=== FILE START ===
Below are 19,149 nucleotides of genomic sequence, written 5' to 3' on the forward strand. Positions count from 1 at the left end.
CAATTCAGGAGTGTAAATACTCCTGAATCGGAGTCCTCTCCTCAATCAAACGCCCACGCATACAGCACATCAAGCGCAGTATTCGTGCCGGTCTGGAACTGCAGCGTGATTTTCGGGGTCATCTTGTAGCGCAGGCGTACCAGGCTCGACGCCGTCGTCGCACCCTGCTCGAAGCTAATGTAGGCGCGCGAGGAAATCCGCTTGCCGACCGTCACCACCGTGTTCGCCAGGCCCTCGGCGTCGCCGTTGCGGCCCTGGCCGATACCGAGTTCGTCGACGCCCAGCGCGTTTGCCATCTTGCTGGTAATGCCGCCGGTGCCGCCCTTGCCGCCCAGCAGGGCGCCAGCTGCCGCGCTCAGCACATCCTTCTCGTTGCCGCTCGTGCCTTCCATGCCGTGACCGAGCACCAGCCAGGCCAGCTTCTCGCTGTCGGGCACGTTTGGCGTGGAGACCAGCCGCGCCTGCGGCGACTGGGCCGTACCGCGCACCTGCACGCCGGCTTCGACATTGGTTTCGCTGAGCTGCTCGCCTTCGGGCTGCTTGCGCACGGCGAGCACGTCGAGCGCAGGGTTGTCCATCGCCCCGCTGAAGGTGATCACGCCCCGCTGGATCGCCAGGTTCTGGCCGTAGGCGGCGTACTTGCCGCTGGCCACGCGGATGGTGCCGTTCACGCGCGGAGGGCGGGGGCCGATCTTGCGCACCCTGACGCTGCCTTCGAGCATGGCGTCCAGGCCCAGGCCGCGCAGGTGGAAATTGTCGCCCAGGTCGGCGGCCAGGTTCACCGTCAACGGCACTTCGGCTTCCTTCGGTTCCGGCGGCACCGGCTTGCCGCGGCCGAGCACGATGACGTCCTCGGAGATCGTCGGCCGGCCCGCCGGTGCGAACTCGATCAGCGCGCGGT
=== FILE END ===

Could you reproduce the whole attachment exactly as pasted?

Below are 19,149 nucleotides of genomic sequence, written 5' to 3' on the forward strand. Positions count from 1 at the left end.
CAATTCAGGAGTGTAAATACTCCTGAATCGGAGTCCTCTCCTCAATCAAACGCCCACGCATACAGCACATCAAGCGCAGTATTCGTGCCGGTCTGGAACTGCAGCGTGATTTTCGGGGTCATCTTGTAGCGCAGGCGTACCAGGCTCGACGCCGTCGTCGCACCCTGCTCGAAGCTAATGTAGGCGCGCGAGGAAATCCGCTTGCCGACCGTCACCACCGTGTTCGCCAGGCCCTCGGCGTCGCCGTTGCGGCCCTGGCCGATACCGAGTTCGTCGACGCCCAGCGCGTTTGCCATCTTGCTGGTAATGCCGCCGGTGCCGCCCTTGCCGCCCAGCAGGGCGCCAGCTGCCGCGCTCAGCACATCCTTCTCGTTGCCGCTCGTGCCTTCCATGCCGTGACCGAGCACCAGCCAGGCCAGCTTCTCGCTGTCGGGCACGTTTGGCGTGGAGACCAGCCGCGCCTGCGGCGACTGGGCCGTACCGCGCACCTGCACGCCGGCTTCGACATTGGTTTCGCTGAGCTGCTCGCCTTCGGGCTGCTTGCGCACGGCGAGCACGTCGAGCGCAGGGTTGTCCATCGCCCCGCTGAAGGTGATCACGCCCCGCTGGATCGCCAGGTTCTGGCCGTAGGCGGCGTACTTGCCGCTGGCCACGCGGATGGTGCCGTTCACGCGCGGAGGGCGGGGGCCGATCTTGCGCACCCTGACGCTGCCTTCGAGCATGGCGTCCAGGCCCAGGCCGCGCAGGTGGAAATTGTCGCCCAGGTCGGCGGCCAGGTTCACCGTCAACGGCACTTCGGCTTCCTTCGGTTCCGGCGGCACCGGCTTGCCGCGGCCGAGCACGATGACGTCCTCGGAGATCGTCGGCCGGCCCGCCGGTGCGAACTCGATCAGCGCGCGGT